Integrated pathogen load and dual transcriptome analysis of systemic host-pathogen interactions in severe malaria

Lee, H. J., Georgiadou, A., Walther, M., Nwakanma, D., Stewart, L. B., Levin, M., Otto, T. D. , Conway, D. J., Coin, L. J. and Cunnington, A. J. (2018) Integrated pathogen load and dual transcriptome analysis of systemic host-pathogen interactions in severe malaria. Science Translational Medicine, 10(447), eaar3619. (doi: 10.1126/scitranslmed.aar3619) (PMID:29950443)

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Abstract

The pathogenesis of infectious diseases depends on the interaction of host and pathogen. In Plasmodium falciparum malaria, host and parasite processes can be assessed by dual RNA sequencing of blood from infected patients. We performed dual transcriptome analyses on samples from 46 malaria-infected Gambian children to reveal mechanisms driving the systemic pathophysiology of severe malaria. Integrating these transcriptomic data with estimates of parasite load and detailed clinical information allowed consideration of potentially confounding effects due to differing leukocyte proportions in blood, parasite developmental stage, and whole-body pathogen load. We report hundreds of human and parasite genes differentially expressed between severe and uncomplicated malaria, with distinct profiles associated with coma, hyperlactatemia, and thrombocytopenia. High expression of neutrophil granule–related genes was consistently associated with all severe malaria phenotypes. We observed severity-associated variation in the expression of parasite genes, which determine cytoadhesion to vascular endothelium, rigidity of infected erythrocytes, and parasite growth rate. Up to 99% of human differential gene expression in severe malaria was driven by differences in parasite load, whereas parasite gene expression showed little association with parasite load. Coexpression analyses revealed interactions between human and P. falciparum, with prominent co-regulation of translation genes in severe malaria between host and parasite. Multivariate analyses suggested that increased expression of granulopoiesis and interferon-γ–related genes, together with inadequate suppression of type 1 interferon signaling, best explained severity of infection. These findings provide a framework for understanding the contributions of host and parasite to the pathogenesis of severe malaria and identifying new treatments.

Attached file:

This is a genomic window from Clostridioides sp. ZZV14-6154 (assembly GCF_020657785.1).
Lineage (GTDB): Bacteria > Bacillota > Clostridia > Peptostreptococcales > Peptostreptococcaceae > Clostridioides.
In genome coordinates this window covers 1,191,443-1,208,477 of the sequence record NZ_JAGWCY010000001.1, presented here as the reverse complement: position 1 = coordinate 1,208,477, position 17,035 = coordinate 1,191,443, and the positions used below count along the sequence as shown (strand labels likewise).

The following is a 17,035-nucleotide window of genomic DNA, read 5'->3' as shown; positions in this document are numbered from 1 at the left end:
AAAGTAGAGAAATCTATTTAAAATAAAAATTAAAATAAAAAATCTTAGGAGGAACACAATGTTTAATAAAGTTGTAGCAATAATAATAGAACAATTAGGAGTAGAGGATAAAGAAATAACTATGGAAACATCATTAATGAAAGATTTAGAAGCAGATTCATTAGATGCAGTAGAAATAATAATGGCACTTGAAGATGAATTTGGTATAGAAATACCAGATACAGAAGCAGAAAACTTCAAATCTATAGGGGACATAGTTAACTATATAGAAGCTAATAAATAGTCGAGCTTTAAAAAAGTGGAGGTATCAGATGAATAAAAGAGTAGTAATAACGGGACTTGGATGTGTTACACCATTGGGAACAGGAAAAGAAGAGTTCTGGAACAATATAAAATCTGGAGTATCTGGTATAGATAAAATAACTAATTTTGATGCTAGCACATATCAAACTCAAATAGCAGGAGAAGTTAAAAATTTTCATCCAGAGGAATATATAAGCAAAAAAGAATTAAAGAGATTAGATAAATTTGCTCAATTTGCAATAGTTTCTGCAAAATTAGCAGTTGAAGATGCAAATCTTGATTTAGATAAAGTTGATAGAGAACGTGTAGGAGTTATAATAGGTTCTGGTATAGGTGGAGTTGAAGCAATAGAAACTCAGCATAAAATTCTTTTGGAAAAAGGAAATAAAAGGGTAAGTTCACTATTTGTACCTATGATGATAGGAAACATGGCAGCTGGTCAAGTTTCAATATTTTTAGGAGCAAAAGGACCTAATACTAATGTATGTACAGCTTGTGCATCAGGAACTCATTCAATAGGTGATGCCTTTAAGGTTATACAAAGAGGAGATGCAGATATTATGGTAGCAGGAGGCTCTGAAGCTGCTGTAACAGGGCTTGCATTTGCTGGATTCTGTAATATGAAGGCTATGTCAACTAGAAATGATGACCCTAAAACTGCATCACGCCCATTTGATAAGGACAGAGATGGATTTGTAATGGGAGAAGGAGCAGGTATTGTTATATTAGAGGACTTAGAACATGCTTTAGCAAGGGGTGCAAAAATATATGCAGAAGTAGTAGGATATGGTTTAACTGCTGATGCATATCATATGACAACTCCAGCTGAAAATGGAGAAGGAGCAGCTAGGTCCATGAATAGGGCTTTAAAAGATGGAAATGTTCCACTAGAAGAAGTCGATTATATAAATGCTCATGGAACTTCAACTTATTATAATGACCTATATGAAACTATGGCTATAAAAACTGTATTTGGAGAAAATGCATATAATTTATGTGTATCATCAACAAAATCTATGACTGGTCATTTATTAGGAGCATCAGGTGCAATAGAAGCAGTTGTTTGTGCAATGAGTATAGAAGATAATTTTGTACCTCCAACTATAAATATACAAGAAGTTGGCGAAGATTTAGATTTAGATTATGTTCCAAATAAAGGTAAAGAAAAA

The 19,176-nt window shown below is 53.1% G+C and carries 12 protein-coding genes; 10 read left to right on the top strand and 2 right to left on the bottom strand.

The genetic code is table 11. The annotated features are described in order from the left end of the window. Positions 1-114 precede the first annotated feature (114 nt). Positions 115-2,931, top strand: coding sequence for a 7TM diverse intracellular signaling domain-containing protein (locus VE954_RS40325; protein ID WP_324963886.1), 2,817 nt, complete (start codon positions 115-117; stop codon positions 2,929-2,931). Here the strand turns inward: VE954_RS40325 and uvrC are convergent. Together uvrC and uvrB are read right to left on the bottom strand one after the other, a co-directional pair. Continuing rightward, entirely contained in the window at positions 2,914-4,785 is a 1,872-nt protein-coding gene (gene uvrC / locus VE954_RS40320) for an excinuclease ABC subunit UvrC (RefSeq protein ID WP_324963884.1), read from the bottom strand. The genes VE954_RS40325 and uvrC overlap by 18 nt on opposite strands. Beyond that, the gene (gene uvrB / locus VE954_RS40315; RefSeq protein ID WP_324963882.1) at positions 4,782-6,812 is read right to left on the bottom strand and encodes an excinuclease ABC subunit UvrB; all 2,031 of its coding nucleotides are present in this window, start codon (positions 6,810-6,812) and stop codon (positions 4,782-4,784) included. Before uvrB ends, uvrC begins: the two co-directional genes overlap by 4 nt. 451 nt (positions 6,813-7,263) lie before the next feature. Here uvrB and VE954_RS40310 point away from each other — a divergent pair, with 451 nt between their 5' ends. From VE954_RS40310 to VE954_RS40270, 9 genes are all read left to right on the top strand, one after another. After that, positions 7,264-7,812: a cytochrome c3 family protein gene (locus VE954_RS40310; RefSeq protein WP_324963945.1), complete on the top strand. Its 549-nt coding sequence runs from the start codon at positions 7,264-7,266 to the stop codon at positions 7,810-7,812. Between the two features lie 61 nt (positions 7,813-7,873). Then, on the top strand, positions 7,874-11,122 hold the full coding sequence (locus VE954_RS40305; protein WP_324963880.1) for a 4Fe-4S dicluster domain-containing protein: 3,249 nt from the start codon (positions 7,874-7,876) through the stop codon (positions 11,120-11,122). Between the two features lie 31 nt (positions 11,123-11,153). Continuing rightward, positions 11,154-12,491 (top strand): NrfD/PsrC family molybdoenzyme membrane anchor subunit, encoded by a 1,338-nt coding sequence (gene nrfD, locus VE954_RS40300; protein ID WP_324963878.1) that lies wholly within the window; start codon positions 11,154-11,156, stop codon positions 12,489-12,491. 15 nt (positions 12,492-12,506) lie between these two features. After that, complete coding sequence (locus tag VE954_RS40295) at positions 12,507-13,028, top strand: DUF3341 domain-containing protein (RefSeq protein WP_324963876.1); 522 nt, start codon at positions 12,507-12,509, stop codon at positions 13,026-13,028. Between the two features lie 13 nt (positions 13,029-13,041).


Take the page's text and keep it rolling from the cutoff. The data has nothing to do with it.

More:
Item Type:Articles
Additional Information:This work was funded by the UK MRC and the UK Department for International Development (DFID) under the MRC/DFID Concordat agreement and is also part of the EDCTP2 program supported by the European Union (MR/L006529/1 to A.J.C.), the European Research Council (AdG-2011-294428 to D.J.C. and L.B.S.), MRC core funding of the MRCG, and the Wellcome Trust (098051 to A.J.C.). Exeter Sequencing Service is supported by an MRC Clinical Infrastructure award (MR/M008924/1), the Wellcome Trust Institutional Strategic Support Fund (WT097835MF), a Wellcome Trust Multi-User Equipment Award (WT101650MA), and a Biotechnology and Biological Sciences Research Council Longer and Larger award (BB/ K003240/1).
Status:Published
Refereed:Yes
Glasgow Author(s) Enlighten ID:Otto, Dr Thomas
Authors: Lee, H. J., Georgiadou, A., Walther, M., Nwakanma, D., Stewart, L. B., Levin, M., Otto, T. D., Conway, D. J., Coin, L. J., and Cunnington, A. J.
College/School:College of Medical Veterinary and Life Sciences > Institute of Infection Immunity and Inflammation
Journal Name:Science Translational Medicine
Publisher:American Association for the Advancement of Science
ISSN:1946-6234
ISSN (Online):1946-6242
Copyright Holders:Copyright © 2018 The Authors
First Published:First published in Science Translational Medicine 10(447): eaar3619
Publisher Policy:Reproduced in accordance with the publisher copyright policy

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